Volkswagen Jetta Research & Reviews

Overview & Reviews

Average Score

4.20/5 Average
4,400 Total Reviews
Model Overview:

Few small cars have the following of the Volkswagen Jetta, one of the company's best-selling models in the United States. The name, says VW, refers to the Atlantic jetstream, "combined with the luxury and power of a modern jetliner." We're not sure about comparing the cabin and performance of this compact sedan and wagon to a Lear jet, but for much of its history, the Jetta appealed to buyers with its upscale design, refined cabin and strong engine options. It essentially bridged the gap between everyday compact economy cars and entry-level premium brand compact sedans. It was a niche almost unto itself.

More recent times, however, have seen VW go mainstream with the Jetta, cutting its price to make it a more viable option for small car shoppers. One of the most notable downsides of the associated cost-cutting was cheaper cabin trim. So more modern versions are cheaper but less distinctive. That said, a new or used Jetta remains a solid pick for shoppers looking for a compact car with European flair, good performance and, in the case of the TDI-powered versions, impressive fuel efficiency.

Current Volkswagen Jetta
The Volkswagen Jetta is VW's most affordable sedan. There are five trim levels available: base, S, SE, SEL and TDI. The Jetta Hybrid and the performance-oriented Jetta GLI are both reviewed separately.

The base car is a stripper that must be special ordered and doesn't even come with air-conditioning. The S comes more reasonably equipped, with power/heated side mirrors, power door locks, air-conditioning and keyless entry. Both of these trims are powered by a 2.0-liter four-cylinder that produces a wheezy 115 horsepower. A five-speed manual transmission is standard and a six-speed automatic is optional.

Stepping up to the SE and SEL trims gets you a more desirable 1.8-liter turbocharged four-cylinder with 170 hp and 184 pound-feet of torque. The SE gets the same transmission choices as the lower trims, while the SEL is automatic-only. Besides the engine, these upper trims have access to more standard and optional features like heated front seats, Bluetooth and an iPod interface. The TDI, which is equipped similarly to the SE, features a 2.0-liter turbodiesel four-cylinder that is 50-state compliant and produces 140 hp and very impressive fuel economy. A six-speed manual or Volkswagen's DSG dual-clutch automated manual transmission are available.

In reviews, we've found the latest Jetta to be a fairly refined, roomy and comfortable compact sedan. The improvements made this year, such as the replacement of the humdrum five-cylinder engine with a perkier turbocharged four-cylinder and the fitment of an independent rear suspension for all trim levels, have boosted both overall performance and handling composure. As such, the current Jetta stands as one of the more appealing choices in this segment.

Used Volkswagen Jetta Models
The current, sixth-generation Jetta debuted for 2011. Compared to the previous generation, this Jetta is bigger and has a roomier backseat. But it also lacks the upscale interior of prior models.

The original engine lineup consisted of the base 2.0-liter inline-4 (115 hp and 125 lb-ft), a 2.5-liter inline-5 (170 hp and 177 lb-ft) and the turbocharged 2.0-liter diesel inline-4 (140 hp and 236 lb-ft of torque). The first two engines could be had with either a five-speed manual or a six-speed automatic transmission, while the diesel offered a choice between a six-speed manual and a six-speed dual-clutch automatic.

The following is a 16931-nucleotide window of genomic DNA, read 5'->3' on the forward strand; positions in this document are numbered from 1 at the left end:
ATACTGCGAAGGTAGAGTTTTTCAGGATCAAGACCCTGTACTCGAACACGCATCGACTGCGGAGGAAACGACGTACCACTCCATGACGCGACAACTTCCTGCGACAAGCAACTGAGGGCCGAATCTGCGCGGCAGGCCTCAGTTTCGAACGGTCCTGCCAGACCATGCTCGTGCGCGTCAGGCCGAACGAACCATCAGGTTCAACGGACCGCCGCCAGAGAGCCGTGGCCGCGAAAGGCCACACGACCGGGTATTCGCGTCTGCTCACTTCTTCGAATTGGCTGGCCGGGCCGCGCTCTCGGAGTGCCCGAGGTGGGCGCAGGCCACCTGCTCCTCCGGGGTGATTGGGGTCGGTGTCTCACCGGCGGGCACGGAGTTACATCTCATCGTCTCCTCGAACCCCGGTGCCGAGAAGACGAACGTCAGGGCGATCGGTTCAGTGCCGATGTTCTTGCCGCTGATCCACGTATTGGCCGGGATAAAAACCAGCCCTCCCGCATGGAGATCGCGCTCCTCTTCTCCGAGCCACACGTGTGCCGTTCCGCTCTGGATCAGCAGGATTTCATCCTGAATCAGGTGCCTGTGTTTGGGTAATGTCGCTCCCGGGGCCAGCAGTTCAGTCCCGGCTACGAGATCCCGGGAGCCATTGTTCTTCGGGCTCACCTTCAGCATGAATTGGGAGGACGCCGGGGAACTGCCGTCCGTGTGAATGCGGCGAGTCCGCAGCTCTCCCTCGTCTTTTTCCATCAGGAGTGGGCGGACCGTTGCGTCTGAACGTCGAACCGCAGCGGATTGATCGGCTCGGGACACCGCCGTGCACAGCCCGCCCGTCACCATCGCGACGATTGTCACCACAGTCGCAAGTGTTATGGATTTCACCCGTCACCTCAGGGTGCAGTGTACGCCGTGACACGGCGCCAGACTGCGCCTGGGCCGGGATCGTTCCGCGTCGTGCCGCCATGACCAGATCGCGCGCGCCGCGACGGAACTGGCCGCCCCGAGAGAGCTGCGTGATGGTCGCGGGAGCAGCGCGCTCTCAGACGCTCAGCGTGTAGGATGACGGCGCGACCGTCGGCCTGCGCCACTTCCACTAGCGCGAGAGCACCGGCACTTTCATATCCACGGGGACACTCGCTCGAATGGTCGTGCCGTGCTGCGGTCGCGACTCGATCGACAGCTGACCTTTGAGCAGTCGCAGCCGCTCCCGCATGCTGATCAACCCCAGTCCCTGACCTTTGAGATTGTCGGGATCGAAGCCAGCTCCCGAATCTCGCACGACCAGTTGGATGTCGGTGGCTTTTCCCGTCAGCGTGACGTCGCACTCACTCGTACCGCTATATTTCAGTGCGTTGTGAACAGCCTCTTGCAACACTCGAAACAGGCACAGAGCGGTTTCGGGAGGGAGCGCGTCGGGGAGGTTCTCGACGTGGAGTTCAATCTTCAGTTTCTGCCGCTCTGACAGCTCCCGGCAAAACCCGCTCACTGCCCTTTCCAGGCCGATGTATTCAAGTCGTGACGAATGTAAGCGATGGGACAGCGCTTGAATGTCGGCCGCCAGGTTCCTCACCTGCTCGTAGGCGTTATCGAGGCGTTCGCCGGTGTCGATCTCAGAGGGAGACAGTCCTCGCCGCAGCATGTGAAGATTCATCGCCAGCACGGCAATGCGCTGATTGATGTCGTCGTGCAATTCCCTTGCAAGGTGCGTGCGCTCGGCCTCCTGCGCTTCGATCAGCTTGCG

The following year saw only minor changes, while four-wheel disc brakes were made standard across the board for 2013. Potential buyers should note that these Jettas, though otherwise similar, lack the current Jetta's notable improvements. The latter include a more sophisticated fully independent rear suspension (previously exclusive to the Jetta GLI) for all trims as well as the substitution of the peppy yet more fuel-efficient turbocharged 1.8-liter four-cylinder engine for the previous five-cylinder engine. These years also lack the availability of a rearview camera and VW Car-Net telematics.

The previous VW Jetta marked the fifth generation of Volkswagen's venerable four-door. It was introduced for 2005 (overlapping with the previous generation for one year) and ran through 2010. The sedan was the only available body style until the debut of the Sportwagen in 2009. Unlike the current car, the sedan and wagon were nearly identical save for the latter's extra cargo space.

Trim levels originally included the Value Edition, 2.5, TDI, 2.0T and GLI. The base engine was a 2.5-liter five-cylinder that initially made 150 hp, while the 2.0T and GLI featured a 2.0-liter turbocharged four-cylinder that produced 200 hp. This engine was available with Volkswagen's appealing DSG dual-clutch automated manual transmission.

The first diesel-powered fifth-generation TDI became the victim of new emissions regulations after 2006, but for those interested in getting excellent fuel economy, a used 2005-'06 Jetta TDI with its 1.9-liter turbodiesel four-cylinder (100 hp, 177 lb-ft of torque) should be a good pick. The TDI returned for 2009 with a new, cleaner-burning 2.0-liter turbodiesel four-cylinder that produced 140 hp and 236 lb-ft of torque. A six-speed manual was standard and DSG was optional.

For 2008, VW reorganized the trim levels to S, SE, Wolfsburg (featuring the 2.0T engine) and SEL trims. The base engine's output rose by 20 horses (to 170 hp) and the GLI became its own distinct model within the VW family. The following year VW added more standard equipment (including stability control) and introduced an improved navigation system. Notably, '09 was the only year you could get the turbocharged 2.0-liter engine in the Sportwagen; it came with the SEL trim level. For this Jetta's final year, VW improved the interior and created the sport-tuned TDI Cup "Street" Edition.

In reviews, we found this Volkswagen Jetta set itself apart from domestic and Japanese economy sedans by offering a distinctly European interior and driving experience. It was a bit more expensive, but its higher-quality cabin, generous features list and quality engineering made it seem worth the extra investment. This Jetta was also a bit bigger than before, offering generous legroom, a large trunk and a more compliant ride than before. The GLI was also quite fun to drive. If there was anything that held this Jetta back, it was its styling, which just didn't resonate with buyers like its hugely successful predecessor.